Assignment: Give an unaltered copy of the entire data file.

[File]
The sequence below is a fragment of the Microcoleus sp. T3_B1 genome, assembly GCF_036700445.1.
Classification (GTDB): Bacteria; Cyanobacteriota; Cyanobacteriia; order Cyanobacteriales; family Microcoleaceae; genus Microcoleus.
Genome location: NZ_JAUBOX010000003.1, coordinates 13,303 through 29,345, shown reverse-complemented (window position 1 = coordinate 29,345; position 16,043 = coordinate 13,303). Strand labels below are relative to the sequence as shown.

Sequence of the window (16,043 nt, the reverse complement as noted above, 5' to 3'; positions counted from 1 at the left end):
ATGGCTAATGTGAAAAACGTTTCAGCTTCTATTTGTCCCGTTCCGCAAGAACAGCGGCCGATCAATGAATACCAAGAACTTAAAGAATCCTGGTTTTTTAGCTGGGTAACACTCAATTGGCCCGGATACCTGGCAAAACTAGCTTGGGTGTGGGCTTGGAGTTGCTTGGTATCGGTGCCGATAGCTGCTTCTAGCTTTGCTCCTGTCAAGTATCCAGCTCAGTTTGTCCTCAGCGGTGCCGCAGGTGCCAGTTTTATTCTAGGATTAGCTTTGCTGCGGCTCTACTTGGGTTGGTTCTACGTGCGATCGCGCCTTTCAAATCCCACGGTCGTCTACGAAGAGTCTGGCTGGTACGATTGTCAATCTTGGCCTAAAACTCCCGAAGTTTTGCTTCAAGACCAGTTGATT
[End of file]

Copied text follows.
The sequence below is a fragment of the Microcoleus sp. T3_B1 genome, assembly GCF_036700445.1.
Classification (GTDB): Bacteria; Cyanobacteriota; Cyanobacteriia; order Cyanobacteriales; family Microcoleaceae; genus Microcoleus.
Genome location: NZ_JAUBOX010000003.1, coordinates 13,303 through 29,345, shown reverse-complemented (window position 1 = coordinate 29,345; position 16,043 = coordinate 13,303). Strand labels below are relative to the sequence as shown.

Sequence of the window (16,043 nt, the reverse complement as noted above, 5' to 3'; positions counted from 1 at the left end):
ATGGCTAATGTGAAAAACGTTTCAGCTTCTATTTGTCCCGTTCCGCAAGAACAGCGGCCGATCAATGAATACCAAGAACTTAAAGAATCCTGGTTTTTTAGCTGGGTAACACTCAATTGGCCCGGATACCTGGCAAAACTAGCTTGGGTGTGGGCTTGGAGTTGCTTGGTATCGGTGCCGATAGCTGCTTCTAGCTTTGCTCCTGTCAAGTATCCAGCTCAGTTTGTCCTCAGCGGTGCCGCAGGTGCCAGTTTTATTCTAGGATTAGCTTTGCTGCGGCTCTACTTGGGTTGGTTCTACGTGCGATCGCGCCTTTCAAATCCCACGGTCGTCTACGAAGAGTCTGGCTGGTACGATTGTCAATCTTGGCCTAAAACTCCCGAAGTTTTGCTTCAAGACCAGTTGATT